In the mid-2000s, Ric Flair and Bret Hart engaged in something resembling a spat due to lingering comments in interviews and books about one another, relating mostly to their work between the ropes.
Their matches were never bad, nor were they the best they'd have in incredible careers, but the criticism specifically were somewhat puzzling. Each man accused the other of not being able to do much beyond the same few spots, citing the repetitious nature of said moves as evidence.
It was befuddling to a fanbase of outsiders that couldn't work out what either of them were getting at. Flair had his go-to's and 'The Hitman' was given the "five moves of doom" tag years before John Cena, but "having a moveset" isn't a crime against the industry. Flair and Hart were two of the - if not the - best to ever do it, knowing just how to incorporate their greatest hits in some of the richest and most dense contests in wrestling history.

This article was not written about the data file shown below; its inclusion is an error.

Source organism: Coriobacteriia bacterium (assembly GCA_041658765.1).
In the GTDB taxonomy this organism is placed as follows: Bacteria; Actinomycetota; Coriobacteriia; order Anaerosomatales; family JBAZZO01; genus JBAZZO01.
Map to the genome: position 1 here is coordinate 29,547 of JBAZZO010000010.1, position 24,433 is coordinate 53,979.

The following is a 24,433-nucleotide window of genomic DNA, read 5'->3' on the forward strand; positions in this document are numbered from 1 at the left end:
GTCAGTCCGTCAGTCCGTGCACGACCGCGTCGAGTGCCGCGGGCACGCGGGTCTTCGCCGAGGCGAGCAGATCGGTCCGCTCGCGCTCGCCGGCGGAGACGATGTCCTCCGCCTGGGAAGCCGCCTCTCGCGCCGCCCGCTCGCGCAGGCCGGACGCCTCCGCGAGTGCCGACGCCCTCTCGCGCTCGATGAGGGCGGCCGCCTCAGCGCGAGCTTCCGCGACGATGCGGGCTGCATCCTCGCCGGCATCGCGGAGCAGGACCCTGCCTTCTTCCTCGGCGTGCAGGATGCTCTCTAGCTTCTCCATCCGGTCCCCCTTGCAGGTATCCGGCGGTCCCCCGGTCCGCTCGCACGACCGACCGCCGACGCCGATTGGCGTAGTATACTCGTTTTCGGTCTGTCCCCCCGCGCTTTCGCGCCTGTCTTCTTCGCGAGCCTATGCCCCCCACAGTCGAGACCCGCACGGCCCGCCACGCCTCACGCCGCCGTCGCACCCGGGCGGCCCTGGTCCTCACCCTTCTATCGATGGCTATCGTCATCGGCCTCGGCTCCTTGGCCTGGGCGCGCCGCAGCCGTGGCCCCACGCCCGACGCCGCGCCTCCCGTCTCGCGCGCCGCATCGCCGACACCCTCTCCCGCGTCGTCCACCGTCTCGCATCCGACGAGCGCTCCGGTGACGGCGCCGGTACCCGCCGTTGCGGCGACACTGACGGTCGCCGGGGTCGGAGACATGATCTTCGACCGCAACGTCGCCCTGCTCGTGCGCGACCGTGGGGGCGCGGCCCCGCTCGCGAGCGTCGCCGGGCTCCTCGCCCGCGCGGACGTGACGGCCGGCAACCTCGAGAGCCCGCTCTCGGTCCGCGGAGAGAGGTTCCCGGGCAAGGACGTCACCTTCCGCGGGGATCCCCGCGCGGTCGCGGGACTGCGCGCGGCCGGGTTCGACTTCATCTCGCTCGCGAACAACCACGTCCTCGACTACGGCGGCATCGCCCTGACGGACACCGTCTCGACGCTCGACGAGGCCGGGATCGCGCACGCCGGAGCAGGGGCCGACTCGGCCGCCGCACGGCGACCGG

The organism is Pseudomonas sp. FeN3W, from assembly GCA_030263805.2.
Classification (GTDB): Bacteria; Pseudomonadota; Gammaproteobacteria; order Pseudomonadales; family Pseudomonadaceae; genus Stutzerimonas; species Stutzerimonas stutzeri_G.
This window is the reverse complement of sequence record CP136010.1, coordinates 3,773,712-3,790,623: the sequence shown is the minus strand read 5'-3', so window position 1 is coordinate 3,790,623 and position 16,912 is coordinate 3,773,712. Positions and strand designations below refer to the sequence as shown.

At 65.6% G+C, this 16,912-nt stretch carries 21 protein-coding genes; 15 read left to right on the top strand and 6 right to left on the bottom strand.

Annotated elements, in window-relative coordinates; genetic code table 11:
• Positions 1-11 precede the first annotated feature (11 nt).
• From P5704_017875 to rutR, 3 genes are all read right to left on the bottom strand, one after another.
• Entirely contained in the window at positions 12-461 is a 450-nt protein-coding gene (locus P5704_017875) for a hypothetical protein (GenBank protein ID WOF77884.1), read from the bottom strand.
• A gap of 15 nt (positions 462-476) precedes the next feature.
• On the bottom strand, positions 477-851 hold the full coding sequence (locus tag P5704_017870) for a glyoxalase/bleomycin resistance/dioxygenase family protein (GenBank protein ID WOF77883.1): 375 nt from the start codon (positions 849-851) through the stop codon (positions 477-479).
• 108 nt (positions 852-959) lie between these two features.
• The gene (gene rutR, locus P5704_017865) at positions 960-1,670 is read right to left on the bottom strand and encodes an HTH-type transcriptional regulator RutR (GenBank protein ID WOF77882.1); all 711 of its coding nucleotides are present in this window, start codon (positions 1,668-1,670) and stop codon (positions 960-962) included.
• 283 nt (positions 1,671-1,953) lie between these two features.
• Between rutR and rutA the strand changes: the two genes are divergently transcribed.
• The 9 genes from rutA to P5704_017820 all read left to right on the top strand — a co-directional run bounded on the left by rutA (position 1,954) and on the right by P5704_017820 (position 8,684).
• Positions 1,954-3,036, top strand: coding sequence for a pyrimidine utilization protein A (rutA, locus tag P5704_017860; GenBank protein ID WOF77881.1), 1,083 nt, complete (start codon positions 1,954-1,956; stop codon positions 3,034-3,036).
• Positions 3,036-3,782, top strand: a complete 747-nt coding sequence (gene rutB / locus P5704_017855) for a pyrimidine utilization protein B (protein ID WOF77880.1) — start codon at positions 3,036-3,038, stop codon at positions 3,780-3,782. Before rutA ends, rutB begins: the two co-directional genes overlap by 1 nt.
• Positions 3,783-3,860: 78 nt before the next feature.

There's an art to make a spot work once, let alone if you've seen it every match or a hundred other times before. This isn't a hit piece burying the incredible athletes listed, but a celebration of just how well they utilise what works best.
We Need To Talk About Kevin (Nash).
Michael can be found in articles or on podcasts extolling the virtues of New Generation WWF, New Japan Pro Wrestling or the new WWE angle they definitely definitely won’t ruin this time.